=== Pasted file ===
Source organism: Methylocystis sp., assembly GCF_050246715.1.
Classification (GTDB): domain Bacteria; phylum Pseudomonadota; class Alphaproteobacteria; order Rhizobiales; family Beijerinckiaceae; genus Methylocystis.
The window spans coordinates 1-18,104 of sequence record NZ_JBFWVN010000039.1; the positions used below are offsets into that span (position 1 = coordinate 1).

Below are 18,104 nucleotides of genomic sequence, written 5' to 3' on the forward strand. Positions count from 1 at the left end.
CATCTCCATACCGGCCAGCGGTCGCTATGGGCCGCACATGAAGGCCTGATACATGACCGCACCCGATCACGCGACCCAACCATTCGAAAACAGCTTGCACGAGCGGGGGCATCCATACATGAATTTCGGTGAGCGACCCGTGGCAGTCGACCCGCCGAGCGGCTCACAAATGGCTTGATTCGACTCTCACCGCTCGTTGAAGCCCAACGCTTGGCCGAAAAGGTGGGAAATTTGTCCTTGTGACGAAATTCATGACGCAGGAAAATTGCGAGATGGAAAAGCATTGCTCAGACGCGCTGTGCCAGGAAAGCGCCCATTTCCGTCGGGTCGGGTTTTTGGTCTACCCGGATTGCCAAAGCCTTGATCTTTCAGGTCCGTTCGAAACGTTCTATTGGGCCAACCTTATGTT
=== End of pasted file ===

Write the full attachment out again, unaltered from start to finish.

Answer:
Source organism: Methylocystis sp., assembly GCF_050246715.1.
Classification (GTDB): domain Bacteria; phylum Pseudomonadota; class Alphaproteobacteria; order Rhizobiales; family Beijerinckiaceae; genus Methylocystis.
The window spans coordinates 1-18,104 of sequence record NZ_JBFWVN010000039.1; the positions used below are offsets into that span (position 1 = coordinate 1).

Below are 18,104 nucleotides of genomic sequence, written 5' to 3' on the forward strand. Positions count from 1 at the left end.
CATCTCCATACCGGCCAGCGGTCGCTATGGGCCGCACATGAAGGCCTGATACATGACCGCACCCGATCACGCGACCCAACCATTCGAAAACAGCTTGCACGAGCGGGGGCATCCATACATGAATTTCGGTGAGCGACCCGTGGCAGTCGACCCGCCGAGCGGCTCACAAATGGCTTGATTCGACTCTCACCGCTCGTTGAAGCCCAACGCTTGGCCGAAAAGGTGGGAAATTTGTCCTTGTGACGAAATTCATGACGCAGGAAAATTGCGAGATGGAAAAGCATTGCTCAGACGCGCTGTGCCAGGAAAGCGCCCATTTCCGTCGGGTCGGGTTTTTGGTCTACCCGGATTGCCAAAGCCTTGATCTTTCAGGTCCGTTCGAAACGTTCTATTGGGCCAACCTTATGTT